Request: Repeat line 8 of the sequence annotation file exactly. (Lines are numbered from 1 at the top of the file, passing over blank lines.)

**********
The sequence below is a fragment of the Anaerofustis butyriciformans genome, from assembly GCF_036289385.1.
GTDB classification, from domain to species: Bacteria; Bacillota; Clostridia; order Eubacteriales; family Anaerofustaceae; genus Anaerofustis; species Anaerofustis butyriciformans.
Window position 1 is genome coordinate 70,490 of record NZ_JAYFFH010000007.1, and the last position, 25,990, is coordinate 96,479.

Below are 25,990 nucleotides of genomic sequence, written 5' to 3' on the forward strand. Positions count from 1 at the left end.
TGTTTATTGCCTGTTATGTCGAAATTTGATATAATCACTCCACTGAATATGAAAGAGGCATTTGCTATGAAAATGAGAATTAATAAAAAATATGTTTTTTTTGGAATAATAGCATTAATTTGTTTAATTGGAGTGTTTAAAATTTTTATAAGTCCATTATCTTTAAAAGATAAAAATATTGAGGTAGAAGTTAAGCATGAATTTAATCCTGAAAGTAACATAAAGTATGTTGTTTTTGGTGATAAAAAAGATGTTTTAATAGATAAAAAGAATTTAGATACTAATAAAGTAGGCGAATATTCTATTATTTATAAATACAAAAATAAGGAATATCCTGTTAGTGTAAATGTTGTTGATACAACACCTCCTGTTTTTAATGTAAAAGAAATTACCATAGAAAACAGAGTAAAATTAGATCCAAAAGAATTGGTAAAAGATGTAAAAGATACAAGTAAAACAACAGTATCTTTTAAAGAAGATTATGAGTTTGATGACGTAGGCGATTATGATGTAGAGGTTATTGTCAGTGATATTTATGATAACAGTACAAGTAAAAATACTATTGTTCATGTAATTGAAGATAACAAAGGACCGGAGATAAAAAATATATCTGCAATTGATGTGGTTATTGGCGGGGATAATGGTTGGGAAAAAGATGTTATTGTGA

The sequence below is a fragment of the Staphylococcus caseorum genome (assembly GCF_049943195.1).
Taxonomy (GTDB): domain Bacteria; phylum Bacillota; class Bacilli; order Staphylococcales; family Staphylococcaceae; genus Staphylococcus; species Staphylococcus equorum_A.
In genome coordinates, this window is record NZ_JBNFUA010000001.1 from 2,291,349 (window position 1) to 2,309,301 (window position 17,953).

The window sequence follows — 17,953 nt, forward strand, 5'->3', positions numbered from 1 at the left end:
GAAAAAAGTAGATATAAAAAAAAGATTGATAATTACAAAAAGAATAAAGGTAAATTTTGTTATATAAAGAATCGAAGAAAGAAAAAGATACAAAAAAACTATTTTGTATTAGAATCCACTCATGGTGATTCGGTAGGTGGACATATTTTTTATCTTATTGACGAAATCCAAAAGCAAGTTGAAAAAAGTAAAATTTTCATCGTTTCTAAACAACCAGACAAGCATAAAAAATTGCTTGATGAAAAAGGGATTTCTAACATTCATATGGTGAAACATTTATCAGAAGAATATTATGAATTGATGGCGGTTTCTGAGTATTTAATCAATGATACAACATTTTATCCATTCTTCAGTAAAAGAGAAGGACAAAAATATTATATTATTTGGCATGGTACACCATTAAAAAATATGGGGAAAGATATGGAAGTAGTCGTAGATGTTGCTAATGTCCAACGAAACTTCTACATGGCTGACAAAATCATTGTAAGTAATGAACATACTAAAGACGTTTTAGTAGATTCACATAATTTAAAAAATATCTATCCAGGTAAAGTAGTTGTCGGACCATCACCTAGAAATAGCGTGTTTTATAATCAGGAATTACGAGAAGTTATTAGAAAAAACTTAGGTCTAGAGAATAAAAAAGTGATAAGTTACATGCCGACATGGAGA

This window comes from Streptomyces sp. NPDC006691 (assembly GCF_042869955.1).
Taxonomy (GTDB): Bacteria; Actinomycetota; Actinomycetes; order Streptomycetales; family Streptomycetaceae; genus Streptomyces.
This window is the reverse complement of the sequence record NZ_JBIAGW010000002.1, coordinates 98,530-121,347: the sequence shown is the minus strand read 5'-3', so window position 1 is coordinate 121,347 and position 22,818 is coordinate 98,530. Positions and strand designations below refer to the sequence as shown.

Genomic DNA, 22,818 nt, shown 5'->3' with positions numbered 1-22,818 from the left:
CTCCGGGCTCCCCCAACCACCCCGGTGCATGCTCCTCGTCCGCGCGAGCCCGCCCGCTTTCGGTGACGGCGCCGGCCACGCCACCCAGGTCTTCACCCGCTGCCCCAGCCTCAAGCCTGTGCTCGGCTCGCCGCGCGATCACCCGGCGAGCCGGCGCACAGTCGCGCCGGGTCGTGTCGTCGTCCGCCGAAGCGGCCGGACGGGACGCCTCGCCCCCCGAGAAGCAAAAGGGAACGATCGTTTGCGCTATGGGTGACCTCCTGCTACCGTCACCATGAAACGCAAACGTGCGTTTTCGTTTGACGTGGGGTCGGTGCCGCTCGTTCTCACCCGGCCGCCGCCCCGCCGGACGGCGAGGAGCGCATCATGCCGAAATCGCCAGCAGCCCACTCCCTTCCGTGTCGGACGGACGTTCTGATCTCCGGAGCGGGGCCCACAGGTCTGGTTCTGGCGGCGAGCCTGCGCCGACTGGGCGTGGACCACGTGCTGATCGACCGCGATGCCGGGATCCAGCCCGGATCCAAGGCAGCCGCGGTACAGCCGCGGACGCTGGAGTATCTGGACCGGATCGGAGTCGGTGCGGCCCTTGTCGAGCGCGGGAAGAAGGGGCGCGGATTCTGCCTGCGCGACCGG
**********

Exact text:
In genome coordinates, this window is record NZ_JBNFUA010000001.1 from 2,291,349 (window position 1) to 2,309,301 (window position 17,953).